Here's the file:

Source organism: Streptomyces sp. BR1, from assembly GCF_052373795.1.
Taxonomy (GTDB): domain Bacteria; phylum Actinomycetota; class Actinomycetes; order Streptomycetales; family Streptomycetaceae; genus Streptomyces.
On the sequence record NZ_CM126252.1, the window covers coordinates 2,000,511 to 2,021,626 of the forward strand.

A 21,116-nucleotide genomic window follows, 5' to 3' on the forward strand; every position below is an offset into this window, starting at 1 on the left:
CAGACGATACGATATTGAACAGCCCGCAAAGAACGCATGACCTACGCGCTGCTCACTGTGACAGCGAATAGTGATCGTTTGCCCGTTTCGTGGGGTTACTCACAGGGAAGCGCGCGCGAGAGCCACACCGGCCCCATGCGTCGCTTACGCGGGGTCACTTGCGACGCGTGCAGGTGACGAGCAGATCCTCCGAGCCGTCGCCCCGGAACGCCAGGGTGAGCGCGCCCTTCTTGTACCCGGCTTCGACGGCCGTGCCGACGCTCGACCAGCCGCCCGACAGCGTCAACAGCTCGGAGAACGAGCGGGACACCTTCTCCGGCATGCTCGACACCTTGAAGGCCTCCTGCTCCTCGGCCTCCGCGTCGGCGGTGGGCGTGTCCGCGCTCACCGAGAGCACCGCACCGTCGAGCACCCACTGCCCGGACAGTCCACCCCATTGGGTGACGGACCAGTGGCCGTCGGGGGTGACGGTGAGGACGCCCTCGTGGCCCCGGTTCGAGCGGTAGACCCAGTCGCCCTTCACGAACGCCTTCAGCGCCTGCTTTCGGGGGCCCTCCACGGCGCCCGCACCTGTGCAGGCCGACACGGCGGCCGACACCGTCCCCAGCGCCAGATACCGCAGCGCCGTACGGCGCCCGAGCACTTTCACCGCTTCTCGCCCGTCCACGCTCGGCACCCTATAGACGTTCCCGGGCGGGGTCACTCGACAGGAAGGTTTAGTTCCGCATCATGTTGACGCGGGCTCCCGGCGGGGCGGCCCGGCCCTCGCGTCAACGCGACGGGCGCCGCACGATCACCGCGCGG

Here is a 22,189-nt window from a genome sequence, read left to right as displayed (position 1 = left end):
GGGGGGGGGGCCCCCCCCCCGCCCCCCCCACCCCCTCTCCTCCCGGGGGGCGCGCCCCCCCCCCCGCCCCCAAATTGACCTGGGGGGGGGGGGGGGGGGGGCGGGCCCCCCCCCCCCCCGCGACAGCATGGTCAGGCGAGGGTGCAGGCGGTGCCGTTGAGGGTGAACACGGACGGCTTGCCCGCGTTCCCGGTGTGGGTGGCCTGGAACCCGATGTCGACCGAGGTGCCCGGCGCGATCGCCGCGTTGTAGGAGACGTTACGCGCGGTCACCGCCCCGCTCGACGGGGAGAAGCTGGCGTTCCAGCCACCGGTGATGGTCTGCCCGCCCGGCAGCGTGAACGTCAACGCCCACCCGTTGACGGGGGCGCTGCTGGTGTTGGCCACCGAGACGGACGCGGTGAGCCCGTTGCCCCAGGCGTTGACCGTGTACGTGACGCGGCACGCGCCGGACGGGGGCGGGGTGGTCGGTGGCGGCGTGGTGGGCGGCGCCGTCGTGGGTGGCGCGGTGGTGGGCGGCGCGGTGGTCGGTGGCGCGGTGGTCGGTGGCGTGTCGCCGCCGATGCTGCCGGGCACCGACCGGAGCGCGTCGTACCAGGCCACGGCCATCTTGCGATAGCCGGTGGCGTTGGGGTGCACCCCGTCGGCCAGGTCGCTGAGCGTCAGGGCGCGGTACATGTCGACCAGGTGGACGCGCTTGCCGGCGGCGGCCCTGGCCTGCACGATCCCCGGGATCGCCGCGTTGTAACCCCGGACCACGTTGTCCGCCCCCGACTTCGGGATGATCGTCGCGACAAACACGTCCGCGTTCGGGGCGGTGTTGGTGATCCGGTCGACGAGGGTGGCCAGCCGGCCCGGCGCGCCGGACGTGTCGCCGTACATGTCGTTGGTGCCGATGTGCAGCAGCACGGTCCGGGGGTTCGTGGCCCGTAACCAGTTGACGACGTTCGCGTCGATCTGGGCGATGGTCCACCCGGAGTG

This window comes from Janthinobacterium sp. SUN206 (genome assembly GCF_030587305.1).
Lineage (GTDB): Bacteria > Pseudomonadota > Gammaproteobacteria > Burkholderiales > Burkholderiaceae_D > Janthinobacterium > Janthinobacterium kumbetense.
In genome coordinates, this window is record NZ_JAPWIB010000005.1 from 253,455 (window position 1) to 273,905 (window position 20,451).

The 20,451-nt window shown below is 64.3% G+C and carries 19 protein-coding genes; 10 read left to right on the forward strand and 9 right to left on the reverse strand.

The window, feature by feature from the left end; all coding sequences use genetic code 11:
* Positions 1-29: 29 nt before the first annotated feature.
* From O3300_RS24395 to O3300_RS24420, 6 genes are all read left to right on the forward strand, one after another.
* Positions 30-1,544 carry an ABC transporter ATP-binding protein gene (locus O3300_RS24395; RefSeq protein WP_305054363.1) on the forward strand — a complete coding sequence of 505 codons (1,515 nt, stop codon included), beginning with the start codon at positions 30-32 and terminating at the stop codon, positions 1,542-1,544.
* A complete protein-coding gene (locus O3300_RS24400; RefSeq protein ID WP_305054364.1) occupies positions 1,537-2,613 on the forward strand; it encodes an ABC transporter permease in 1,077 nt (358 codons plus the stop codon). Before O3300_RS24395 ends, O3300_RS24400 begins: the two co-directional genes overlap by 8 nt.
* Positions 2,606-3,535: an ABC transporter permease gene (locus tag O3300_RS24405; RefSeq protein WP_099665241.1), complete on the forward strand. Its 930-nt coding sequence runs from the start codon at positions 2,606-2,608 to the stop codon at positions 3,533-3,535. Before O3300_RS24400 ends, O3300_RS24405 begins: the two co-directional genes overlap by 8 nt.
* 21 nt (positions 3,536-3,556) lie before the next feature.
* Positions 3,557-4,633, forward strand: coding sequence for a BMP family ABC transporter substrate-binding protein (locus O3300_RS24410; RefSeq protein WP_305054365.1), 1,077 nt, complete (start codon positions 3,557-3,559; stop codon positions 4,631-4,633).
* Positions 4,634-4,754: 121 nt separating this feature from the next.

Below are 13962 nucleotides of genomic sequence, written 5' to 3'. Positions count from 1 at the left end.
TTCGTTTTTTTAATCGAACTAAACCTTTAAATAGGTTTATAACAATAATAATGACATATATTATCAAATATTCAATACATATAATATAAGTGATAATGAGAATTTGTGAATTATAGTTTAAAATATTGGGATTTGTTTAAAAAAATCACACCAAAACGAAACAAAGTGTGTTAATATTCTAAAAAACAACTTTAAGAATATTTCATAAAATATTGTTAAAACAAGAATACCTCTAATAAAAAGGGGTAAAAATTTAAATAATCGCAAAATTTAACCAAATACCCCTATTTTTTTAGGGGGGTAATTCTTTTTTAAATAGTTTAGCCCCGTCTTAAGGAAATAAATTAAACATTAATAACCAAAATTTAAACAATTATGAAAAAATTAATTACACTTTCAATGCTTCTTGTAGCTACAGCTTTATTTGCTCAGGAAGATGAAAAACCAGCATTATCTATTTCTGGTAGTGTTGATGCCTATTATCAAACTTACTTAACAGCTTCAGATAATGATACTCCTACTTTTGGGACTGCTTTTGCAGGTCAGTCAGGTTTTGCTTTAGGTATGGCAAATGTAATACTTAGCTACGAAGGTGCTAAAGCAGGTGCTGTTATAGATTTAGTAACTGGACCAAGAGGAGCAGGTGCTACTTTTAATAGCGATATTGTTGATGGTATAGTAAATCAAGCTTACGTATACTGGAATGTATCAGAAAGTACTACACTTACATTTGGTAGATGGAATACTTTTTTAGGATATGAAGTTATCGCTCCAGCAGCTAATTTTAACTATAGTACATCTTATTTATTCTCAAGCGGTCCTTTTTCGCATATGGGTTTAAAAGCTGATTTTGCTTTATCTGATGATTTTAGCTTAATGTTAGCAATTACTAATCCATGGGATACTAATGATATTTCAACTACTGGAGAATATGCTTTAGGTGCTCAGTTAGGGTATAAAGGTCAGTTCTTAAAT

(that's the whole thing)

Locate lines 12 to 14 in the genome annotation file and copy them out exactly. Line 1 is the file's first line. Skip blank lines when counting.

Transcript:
The window, feature by feature from the left end; all coding sequences use genetic code 11:
* Positions 1-29: 29 nt before the first annotated feature.
* From O3300_RS24395 to O3300_RS24420, 6 genes are all read left to right on the forward strand, one after another.